A Moment In History

The URG 2022 Educational Conference in New Orleans is now a part of our history as well as the history of everyone that attended. I sincerely believe this was one the best conferences ever! The conference theme, Look Forward, Honor the Past, speaks volumes regarding the need for individuals, companies, and organizations to remember what transpired in the past that helped shape who we are today. 

There is a critical need for a society and business to study its history and how that history has and will impact current and future events. History does not just happen; it is made. It was made by real people, who faced real challenges and had uncertainty about the future, just as we do. Author David McCullough said, “… history is not the past. If you think about it, no one ever lived in the past…  They lived in the present. The difference is that it was their present, not ours. They were caught up in the living moment exactly like we are, and with no more certainty of how things would turn out than we have.”

Looking back into the past, we can better understand the present and predict the future. With history, we can track our origins and compare past patterns with present and future patterns. Modern technology teaches us new ways of doing things. Looking back at history tells us why we do these things.

Starting the conference out with two of the founding Board Managers, Bill Tolpa and Ron Sturgeon discussing the history up-hill struggles and challenges faced by the first URG Board, helped set the stage for the rest of the conference. It was a daunting task to create United Recyclers Group and, at the same time, work to develop a new yard management system. Although we understand relationships between companies were strained in the early years, time and the willingness for the parties to work together for the good of the industry helped mold the company URG is today.  

Companies are seldom founded on a whim. Whether they are founded to start a specific business, solve a specific problem, or assist a specific community, companies are created with a vision of being a force for positive change to help shape a better future. The founding vision, in most instances, forms the very heart of the organization. It encompasses the problems the founders wished to solve and the tenets that guided their actions in creating a positive change and outcome.

No company or organization that ever accomplished anything worth doing, did so without its share of failures. It’s not easy to chronical past defeats and failures; however, when they are acknowledged and shared alongside the company’s successes, it demonstrates how the company learned and grew from those mistakes. Sometimes a company must take two steps backward to start moving forward.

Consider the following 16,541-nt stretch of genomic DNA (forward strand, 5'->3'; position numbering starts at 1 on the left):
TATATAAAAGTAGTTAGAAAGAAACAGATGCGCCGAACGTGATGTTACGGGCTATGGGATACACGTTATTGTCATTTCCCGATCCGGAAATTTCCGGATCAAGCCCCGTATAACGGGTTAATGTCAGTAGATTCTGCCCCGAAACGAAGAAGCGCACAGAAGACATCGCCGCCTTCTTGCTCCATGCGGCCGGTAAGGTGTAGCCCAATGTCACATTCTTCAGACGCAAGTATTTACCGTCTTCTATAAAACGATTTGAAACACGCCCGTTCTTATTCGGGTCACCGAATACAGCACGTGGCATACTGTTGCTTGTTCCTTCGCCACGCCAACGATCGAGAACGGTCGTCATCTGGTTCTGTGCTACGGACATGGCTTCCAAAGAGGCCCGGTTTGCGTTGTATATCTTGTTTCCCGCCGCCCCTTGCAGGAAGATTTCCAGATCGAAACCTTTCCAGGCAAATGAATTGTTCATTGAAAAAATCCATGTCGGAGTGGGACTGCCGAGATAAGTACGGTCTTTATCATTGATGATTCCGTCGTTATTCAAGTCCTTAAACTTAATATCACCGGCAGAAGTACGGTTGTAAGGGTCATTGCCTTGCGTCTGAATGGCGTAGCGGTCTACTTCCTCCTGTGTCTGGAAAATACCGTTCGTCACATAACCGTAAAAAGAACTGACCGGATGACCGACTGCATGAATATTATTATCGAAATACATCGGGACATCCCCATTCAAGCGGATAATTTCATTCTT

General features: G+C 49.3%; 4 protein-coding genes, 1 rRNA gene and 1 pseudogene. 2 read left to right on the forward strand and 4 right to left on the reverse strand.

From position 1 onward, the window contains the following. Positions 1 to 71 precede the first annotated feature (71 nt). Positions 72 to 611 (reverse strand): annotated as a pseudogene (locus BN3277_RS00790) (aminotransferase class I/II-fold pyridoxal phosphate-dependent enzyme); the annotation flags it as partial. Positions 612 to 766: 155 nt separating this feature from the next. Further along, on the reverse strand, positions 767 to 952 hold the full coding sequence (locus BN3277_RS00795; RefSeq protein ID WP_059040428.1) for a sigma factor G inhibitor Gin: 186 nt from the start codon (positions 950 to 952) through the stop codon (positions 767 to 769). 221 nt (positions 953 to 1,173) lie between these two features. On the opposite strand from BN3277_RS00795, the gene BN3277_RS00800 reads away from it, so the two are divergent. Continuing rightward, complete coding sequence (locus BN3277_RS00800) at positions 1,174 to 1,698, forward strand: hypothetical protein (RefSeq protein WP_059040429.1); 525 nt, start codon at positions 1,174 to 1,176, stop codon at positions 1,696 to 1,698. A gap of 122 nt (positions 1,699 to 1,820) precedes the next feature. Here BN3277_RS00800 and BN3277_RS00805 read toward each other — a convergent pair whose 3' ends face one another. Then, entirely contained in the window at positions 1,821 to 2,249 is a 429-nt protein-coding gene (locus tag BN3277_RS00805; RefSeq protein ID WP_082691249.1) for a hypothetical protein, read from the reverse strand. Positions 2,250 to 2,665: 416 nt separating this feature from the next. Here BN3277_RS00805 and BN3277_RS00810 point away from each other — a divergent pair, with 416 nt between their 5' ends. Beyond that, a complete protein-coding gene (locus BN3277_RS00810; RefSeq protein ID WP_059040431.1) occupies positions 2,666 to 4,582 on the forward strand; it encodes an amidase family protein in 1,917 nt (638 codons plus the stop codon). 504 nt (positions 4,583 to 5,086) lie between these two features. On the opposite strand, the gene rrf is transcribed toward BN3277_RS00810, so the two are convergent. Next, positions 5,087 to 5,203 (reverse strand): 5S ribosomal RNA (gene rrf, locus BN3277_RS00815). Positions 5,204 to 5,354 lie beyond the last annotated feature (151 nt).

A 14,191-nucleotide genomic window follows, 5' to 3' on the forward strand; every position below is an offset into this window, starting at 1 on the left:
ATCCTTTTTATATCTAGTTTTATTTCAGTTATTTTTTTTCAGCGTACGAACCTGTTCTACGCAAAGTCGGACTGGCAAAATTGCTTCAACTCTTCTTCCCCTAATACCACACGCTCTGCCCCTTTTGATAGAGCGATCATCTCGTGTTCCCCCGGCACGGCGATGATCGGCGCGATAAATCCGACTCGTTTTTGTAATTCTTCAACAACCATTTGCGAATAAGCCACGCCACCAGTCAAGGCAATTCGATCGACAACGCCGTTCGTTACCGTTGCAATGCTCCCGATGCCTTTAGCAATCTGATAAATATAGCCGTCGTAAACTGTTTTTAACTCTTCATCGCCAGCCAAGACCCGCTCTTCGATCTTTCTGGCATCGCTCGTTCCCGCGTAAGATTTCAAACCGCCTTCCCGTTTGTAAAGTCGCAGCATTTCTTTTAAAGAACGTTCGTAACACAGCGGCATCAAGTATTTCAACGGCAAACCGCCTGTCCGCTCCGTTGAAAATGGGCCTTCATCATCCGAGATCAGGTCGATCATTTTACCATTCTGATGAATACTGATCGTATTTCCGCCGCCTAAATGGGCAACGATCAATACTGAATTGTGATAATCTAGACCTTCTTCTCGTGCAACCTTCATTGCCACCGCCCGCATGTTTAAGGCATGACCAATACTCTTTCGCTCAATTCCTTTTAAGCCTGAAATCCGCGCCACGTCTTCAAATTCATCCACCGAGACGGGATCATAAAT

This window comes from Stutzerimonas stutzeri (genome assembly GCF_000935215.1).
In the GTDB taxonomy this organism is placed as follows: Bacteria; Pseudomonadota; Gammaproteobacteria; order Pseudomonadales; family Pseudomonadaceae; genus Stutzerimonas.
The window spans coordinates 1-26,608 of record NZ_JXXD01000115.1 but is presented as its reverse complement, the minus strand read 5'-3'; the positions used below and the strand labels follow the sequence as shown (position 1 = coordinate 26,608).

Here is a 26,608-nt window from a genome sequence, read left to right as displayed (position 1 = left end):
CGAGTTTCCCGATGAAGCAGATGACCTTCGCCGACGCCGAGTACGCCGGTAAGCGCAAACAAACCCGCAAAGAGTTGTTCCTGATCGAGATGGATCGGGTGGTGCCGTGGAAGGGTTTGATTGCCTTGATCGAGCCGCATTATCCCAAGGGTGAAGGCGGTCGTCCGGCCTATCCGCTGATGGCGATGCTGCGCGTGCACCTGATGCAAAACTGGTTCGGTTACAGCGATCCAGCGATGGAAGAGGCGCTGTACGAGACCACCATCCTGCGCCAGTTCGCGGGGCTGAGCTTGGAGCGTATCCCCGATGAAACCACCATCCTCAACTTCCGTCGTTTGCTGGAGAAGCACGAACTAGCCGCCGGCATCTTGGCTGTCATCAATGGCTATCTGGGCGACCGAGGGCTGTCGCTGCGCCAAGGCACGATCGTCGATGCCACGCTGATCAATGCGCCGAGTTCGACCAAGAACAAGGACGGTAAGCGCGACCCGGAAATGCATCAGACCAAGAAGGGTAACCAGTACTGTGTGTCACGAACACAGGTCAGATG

Knowing and embracing your company’s history is an effective tool for building a lasting culture and guiding leadership. It is a powerful connective force between you and your customers. A company’s culture matters. More than ever before, it is the driving force that attracts new talent, builds morale, and inspires innovation. Throughout each year in business and with each hurdle your company overcomes, its culture and its enduring legacy grows stronger, culminating into a set of principles and practices that serve as the foundation for achievement and strong, ethical relationships.  

We hope that your attendance at this year’s conference stimulated your interest in understanding the history of your company. Please help your employees understand the history and the original vision of your founders.

Now on the lighter side, I thought I would throw in some fun facts regarding the history of automotive recycling. In 1885 there were only 4 cars officially registered in the US.  A little more than 20 years later in 1916, 3,376,889 were registered.  In 1909, a Ford cost $825 and Ford sold 10,000 that year. In less than 20 years Ford built more than 15 million vehicles.  Junk yards became a place where non-running vehicles could be sold instead of having the vehicle set out behind the house rusting.  In the 1930s, recyclers were buying Model A Fords for $10.00 and Model Ts for $5.00 to $10.00 dollars.  Part stores and Junk yards (auto recyclers) entered the picture. It is interesting to note that no new vehicles were produced in the US between the years of 1942 and 1945. Those same years, salvage yards were required to scrap everything to support the war effort. It is amazing how far the recycling industry has come!!

Prior to the Scholarship Foundation event, the National Auto Body Council Recycled Rides® program teamed up with United Recyclers Group at the conference to present two refurbished vehicles to New Orleans military members. On Friday April 8, a deserving New Orleans area veteran and an active-duty National Guard member experienced a life-changing event – the presentation of two vehicles to provide them independence and the ability to work and take care of their families –thanks to car donors Allstate Insurance and GEICO Insurance, and repair partners Frank’s Accurate Auto Body and Wreck-A-Mended Collision. I am especially proud to announce that at the last minute, our members reached in their pockets and raised $3,600 that was split between the two service members.

For those of you that joined us at the WWII Museum Aviation Pavilion event, we want to thank you for your generosity in helping the URG Scholarship Foundation raise more than $136,000 dollars through auction items and cash donations!

I want to again thank all our sponsors, vendors, and recyclers for attending the 2022 Educational conference.  We have already started planning for our 2023 conference at the Hyatt Regency Grand Cypress in Orlando April 27-29th.

We can’t wait to see you there!

Donald C Porter CEO
United Recyclers Group, LLC.